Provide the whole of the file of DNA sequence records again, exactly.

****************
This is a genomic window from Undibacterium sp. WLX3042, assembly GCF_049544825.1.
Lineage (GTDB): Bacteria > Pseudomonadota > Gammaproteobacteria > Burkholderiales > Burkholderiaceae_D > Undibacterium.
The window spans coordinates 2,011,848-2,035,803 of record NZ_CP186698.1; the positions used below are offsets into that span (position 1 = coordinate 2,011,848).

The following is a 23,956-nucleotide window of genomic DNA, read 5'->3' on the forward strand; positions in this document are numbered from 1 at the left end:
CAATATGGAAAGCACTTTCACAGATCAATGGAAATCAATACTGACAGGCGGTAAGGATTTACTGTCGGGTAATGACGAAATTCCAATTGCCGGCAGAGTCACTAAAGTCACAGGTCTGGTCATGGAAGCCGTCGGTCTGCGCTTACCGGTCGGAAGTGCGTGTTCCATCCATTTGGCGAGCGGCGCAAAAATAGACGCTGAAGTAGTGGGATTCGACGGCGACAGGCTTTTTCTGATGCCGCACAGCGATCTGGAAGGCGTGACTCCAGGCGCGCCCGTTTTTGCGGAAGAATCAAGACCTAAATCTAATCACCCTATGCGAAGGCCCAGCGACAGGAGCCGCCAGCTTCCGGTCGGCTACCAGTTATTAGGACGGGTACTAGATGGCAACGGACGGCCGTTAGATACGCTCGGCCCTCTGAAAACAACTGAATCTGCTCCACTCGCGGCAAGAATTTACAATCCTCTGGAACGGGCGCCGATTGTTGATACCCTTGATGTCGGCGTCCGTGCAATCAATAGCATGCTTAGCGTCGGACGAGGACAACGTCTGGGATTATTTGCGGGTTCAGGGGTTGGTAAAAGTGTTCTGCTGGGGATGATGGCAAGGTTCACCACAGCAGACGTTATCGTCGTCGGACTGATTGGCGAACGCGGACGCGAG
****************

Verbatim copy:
This is a genomic window from Undibacterium sp. WLX3042, assembly GCF_049544825.1.
Lineage (GTDB): Bacteria > Pseudomonadota > Gammaproteobacteria > Burkholderiales > Burkholderiaceae_D > Undibacterium.
The window spans coordinates 2,011,848-2,035,803 of record NZ_CP186698.1; the positions used below are offsets into that span (position 1 = coordinate 2,011,848).

The following is a 23,956-nucleotide window of genomic DNA, read 5'->3' on the forward strand; positions in this document are numbered from 1 at the left end:
CAATATGGAAAGCACTTTCACAGATCAATGGAAATCAATACTGACAGGCGGTAAGGATTTACTGTCGGGTAATGACGAAATTCCAATTGCCGGCAGAGTCACTAAAGTCACAGGTCTGGTCATGGAAGCCGTCGGTCTGCGCTTACCGGTCGGAAGTGCGTGTTCCATCCATTTGGCGAGCGGCGCAAAAATAGACGCTGAAGTAGTGGGATTCGACGGCGACAGGCTTTTTCTGATGCCGCACAGCGATCTGGAAGGCGTGACTCCAGGCGCGCCCGTTTTTGCGGAAGAATCAAGACCTAAATCTAATCACCCTATGCGAAGGCCCAGCGACAGGAGCCGCCAGCTTCCGGTCGGCTACCAGTTATTAGGACGGGTACTAGATGGCAACGGACGGCCGTTAGATACGCTCGGCCCTCTGAAAACAACTGAATCTGCTCCACTCGCGGCAAGAATTTACAATCCTCTGGAACGGGCGCCGATTGTTGATACCCTTGATGTCGGCGTCCGTGCAATCAATAGCATGCTTAGCGTCGGACGAGGACAACGTCTGGGATTATTTGCGGGTTCAGGGGTTGGTAAAAGTGTTCTGCTGGGGATGATGGCAAGGTTCACCACAGCAGACGTTATCGTCGTCGGACTGATTGGCGAACGCGGACGCGAG